And this does fit with what I’ve seen of Southern men. So what surprised me was seeing ‘dillos this far north. I saw the last one not 50 miles south of St. Louis.
Gentlemen, start your engines.
"Nature is a whore." ~Nirvana
Friday, August 21, 2009
I leave home as a responsible, secure, grown-up mother. But the farther from home we drive, the more we transform, my son and I. We both know, after all, that this is his road we’re following. By the time we're there, I feel as lost as a child. “Where is the exit?” I have to ask. “Where do I turn?”
And he tells me, guiding us expertly though this place that is his home for the second year now. When we get to the dorm, he holds my door. “Is this too much?” he asks, handing me a modest pile of bedding to haul up to his dorm room. I feel so small and helpless next to this big big boy who knows so much.
The first trek up four flights of stairs feels good after the long drive. The second is a workout. After that, my son has to stop occasionally to wait for me. He is gentle, gentlemanly, solicitous. He checks to make sure I am okay. “You can do it,” he encourages. And I do.
When we get there, I ask him where he wants me to put his things. Last year his roommate’s mother arranged things the way she wanted them. I can’t do that. This is his room, his world. I am only a brief visitor here.
When it’s all hauled up, my son walks me down to my car. He writes out careful instructions telling me how to get home. “Do you think you have it?” he asks.
I am about to go back out into that world alone. I nod, putting on a brave face, and we hug each other hard. “Thank you.” We both say it at the same time. And then we smile, and we each turn to go home.
“My children teach me everyday that I’m less in control than I thought I was.” ~Nina Miller
Tuesday, August 18, 2009
It’s been a bad year for tomatoes here. I don’t know if it’s the cool spells we’ve had this season or what, but I just haven’t had any. Now that it’s almost fall, I finally have enough cherries that I could make a sling out of my t-shirt and pile them in.
There is something almost spiritual about eating tomatoes right off the vine while they’re still warm from the sun. They are sweeter, but it’s something else. It’s as if they hold a little magic. Star magic.
I once had a sparrow alight upon my shoulder for a moment, while I was hoeing in a village garden, and I felt that I was more distinguished by that circumstance that I should have been by any epaulet I could have worn. ~Thoreau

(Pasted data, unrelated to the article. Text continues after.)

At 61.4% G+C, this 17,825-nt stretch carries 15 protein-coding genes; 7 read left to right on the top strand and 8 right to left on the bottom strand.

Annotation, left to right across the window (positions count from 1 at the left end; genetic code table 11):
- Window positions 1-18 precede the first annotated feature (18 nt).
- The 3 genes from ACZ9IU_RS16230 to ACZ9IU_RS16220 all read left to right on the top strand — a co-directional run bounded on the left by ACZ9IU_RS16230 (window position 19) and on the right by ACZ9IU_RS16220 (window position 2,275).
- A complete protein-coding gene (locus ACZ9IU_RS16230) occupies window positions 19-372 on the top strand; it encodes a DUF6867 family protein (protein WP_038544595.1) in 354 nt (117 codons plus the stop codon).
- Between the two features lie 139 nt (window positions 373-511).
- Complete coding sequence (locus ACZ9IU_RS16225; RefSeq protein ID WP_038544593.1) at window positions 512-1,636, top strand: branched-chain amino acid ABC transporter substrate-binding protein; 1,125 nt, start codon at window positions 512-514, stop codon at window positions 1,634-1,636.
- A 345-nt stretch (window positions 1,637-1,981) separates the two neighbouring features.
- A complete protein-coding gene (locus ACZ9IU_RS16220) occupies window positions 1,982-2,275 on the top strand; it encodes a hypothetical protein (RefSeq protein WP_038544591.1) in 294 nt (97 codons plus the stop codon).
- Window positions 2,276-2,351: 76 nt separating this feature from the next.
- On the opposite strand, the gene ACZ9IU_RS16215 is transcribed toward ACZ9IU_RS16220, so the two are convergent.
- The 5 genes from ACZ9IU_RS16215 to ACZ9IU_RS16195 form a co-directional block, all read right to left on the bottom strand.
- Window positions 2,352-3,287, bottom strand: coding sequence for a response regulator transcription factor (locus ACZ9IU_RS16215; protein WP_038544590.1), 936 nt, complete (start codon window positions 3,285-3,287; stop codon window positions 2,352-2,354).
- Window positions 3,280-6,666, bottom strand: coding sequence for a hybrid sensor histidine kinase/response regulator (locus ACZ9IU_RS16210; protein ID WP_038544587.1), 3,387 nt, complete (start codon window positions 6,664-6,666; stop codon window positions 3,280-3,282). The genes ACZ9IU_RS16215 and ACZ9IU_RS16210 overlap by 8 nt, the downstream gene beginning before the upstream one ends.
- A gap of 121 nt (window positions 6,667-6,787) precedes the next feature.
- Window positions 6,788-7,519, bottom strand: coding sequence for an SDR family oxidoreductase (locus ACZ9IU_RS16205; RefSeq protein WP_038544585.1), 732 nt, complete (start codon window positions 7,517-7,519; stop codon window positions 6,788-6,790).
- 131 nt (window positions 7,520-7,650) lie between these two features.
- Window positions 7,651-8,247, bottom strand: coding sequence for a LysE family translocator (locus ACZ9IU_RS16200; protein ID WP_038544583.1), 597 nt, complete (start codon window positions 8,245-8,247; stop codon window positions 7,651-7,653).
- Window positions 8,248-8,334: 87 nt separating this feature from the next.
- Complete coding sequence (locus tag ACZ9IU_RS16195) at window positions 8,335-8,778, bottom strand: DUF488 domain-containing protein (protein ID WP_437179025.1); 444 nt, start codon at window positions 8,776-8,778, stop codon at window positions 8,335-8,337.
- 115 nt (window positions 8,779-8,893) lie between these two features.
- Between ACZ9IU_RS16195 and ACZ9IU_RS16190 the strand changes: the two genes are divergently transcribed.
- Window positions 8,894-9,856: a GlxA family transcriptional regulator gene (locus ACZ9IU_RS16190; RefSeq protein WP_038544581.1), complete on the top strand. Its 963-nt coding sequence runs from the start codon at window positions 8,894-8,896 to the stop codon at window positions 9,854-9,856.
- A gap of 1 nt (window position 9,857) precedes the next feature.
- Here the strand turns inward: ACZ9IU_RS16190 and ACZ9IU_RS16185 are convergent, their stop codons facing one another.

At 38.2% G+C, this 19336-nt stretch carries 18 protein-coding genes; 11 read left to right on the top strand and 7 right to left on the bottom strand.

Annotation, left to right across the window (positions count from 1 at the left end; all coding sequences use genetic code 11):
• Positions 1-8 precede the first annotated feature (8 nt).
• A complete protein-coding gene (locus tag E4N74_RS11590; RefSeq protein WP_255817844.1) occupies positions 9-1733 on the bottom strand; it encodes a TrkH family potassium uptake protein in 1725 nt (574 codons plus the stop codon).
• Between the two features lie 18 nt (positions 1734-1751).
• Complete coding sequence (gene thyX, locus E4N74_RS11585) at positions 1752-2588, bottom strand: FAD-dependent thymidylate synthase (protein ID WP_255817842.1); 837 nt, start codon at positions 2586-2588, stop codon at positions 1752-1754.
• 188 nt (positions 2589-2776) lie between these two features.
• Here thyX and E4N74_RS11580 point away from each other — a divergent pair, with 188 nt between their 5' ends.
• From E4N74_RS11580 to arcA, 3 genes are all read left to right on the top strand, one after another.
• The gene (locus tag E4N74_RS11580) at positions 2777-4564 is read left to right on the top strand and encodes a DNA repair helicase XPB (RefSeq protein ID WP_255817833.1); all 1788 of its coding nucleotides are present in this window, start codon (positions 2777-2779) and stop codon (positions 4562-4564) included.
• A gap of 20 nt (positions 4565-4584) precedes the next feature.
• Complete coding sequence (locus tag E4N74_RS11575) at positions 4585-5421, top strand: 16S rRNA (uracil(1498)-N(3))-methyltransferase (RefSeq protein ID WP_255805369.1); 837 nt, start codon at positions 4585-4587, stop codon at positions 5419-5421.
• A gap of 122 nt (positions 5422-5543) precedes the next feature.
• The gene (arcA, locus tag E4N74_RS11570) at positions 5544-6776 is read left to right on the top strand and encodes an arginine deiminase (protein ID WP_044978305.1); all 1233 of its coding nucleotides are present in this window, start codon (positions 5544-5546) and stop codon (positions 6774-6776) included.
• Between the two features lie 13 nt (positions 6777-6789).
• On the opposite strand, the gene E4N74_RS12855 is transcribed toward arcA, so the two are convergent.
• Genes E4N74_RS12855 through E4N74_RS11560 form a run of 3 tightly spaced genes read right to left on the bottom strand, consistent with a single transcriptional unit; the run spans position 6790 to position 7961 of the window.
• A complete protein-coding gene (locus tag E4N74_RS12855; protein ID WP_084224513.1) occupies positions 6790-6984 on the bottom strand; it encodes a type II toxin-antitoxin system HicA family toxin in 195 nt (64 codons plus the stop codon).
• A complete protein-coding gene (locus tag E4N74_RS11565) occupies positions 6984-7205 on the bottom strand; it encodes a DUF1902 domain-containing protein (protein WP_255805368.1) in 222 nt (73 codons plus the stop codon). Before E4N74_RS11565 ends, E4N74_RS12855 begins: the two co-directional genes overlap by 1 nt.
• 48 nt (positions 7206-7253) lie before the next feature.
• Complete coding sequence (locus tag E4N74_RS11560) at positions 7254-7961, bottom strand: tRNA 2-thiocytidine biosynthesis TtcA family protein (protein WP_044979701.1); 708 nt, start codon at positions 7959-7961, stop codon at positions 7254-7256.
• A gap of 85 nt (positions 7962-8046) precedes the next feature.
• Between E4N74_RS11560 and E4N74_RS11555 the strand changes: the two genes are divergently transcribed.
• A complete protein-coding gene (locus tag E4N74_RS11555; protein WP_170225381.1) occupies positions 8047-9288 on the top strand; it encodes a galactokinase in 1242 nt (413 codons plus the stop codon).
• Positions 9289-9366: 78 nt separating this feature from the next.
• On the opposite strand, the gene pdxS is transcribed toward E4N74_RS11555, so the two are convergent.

Tuesday, August 11, 2009
For a moment I stood there and just reminisced. It looked conspicuous in the Wal-Mart parking lot, stretching absurdly long like a small yacht in a sea of rowboats. It even glinted in the sunlight, looking far cleaner and more perfect than the much newer cars around it. The hubcaps bore the Cadillac insignia, which has always reminded me of the crest on a country club blazer.
I knew this car. My soul knew this car. La voiture d’une grande dame. It was exactly the car my mother would have owned if she were still alive.
My mother died when I was thirty, but for at least as long as I was alive, her signature car was a blue and white Cadillac. The most memorable one was her ’54 Coupe Deville convertible that she kept over twenty years. It was white with a blue top, although she always claimed it was really an extremely light gray. And she would’ve known, since she always had a little jar of paint with which to do touch ups. She would go out to the garage and dab carefully with her sable artist’s brush at any imperfections. It was no joke to say that Mother was outside working on her car again. She was reputed to have been quite an artist at one time, but sadly, the only thing I ever saw her paint was her car.
When I think of that car, I can’t help but picture my mother’s brown arm rested carelessly on the window in summer, a Salem menthol balanced chop-stick-style in between pink, frosted nails. She rarely put the top down, but…oh...when she did, it was an ecstasy of wind and sunlight that swirled my hair into a face-whipping frenzy.
I remember those slick leather seats and the way we children used to catapult forward when she stopped too fast—because of course we were never buckled in. In fact, I remember often standing as she drove. If she even had seat belts, they were probably tucked neatly away so as not to detract from the light blue leather.